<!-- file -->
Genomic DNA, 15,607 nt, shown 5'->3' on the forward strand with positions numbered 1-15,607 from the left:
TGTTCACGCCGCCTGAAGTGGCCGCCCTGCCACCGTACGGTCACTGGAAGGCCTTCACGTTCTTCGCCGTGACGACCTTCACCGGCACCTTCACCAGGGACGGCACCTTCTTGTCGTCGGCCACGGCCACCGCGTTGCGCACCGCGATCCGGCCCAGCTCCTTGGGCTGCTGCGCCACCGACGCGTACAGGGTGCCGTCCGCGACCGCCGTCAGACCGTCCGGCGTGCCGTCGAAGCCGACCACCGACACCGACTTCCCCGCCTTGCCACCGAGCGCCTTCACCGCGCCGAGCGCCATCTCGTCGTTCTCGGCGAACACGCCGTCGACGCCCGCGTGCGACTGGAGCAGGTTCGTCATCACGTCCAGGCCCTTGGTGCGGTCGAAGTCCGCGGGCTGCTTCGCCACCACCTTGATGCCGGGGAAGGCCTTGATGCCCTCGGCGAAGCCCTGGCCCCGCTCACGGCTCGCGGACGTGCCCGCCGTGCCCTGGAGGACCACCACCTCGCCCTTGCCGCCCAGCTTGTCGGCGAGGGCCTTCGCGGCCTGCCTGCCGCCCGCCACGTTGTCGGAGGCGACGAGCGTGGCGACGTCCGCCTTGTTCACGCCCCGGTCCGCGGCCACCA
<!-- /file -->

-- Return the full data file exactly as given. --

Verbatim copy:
Genomic DNA, 15,607 nt, shown 5'->3' on the forward strand with positions numbered 1-15,607 from the left:
TGTTCACGCCGCCTGAAGTGGCCGCCCTGCCACCGTACGGTCACTGGAAGGCCTTCACGTTCTTCGCCGTGACGACCTTCACCGGCACCTTCACCAGGGACGGCACCTTCTTGTCGTCGGCCACGGCCACCGCGTTGCGCACCGCGATCCGGCCCAGCTCCTTGGGCTGCTGCGCCACCGACGCGTACAGGGTGCCGTCCGCGACCGCCGTCAGACCGTCCGGCGTGCCGTCGAAGCCGACCACCGACACCGACTTCCCCGCCTTGCCACCGAGCGCCTTCACCGCGCCGAGCGCCATCTCGTCGTTCTCGGCGAACACGCCGTCGACGCCCGCGTGCGACTGGAGCAGGTTCGTCATCACGTCCAGGCCCTTGGTGCGGTCGAAGTCCGCGGGCTGCTTCGCCACCACCTTGATGCCGGGGAAGGCCTTGATGCCCTCGGCGAAGCCCTGGCCCCGCTCACGGCTCGCGGACGTGCCCGCCGTGCCCTGGAGGACCACCACCTCGCCCTTGCCGCCCAGCTTGTCGGCGAGGGCCTTCGCGGCCTGCCTGCCGCCCGCCACGTTGTCGGAGGCGACGAGCGTGGCGACGTCCGCCTTGTTCACGCCCCGGTCCGCGGCCACCA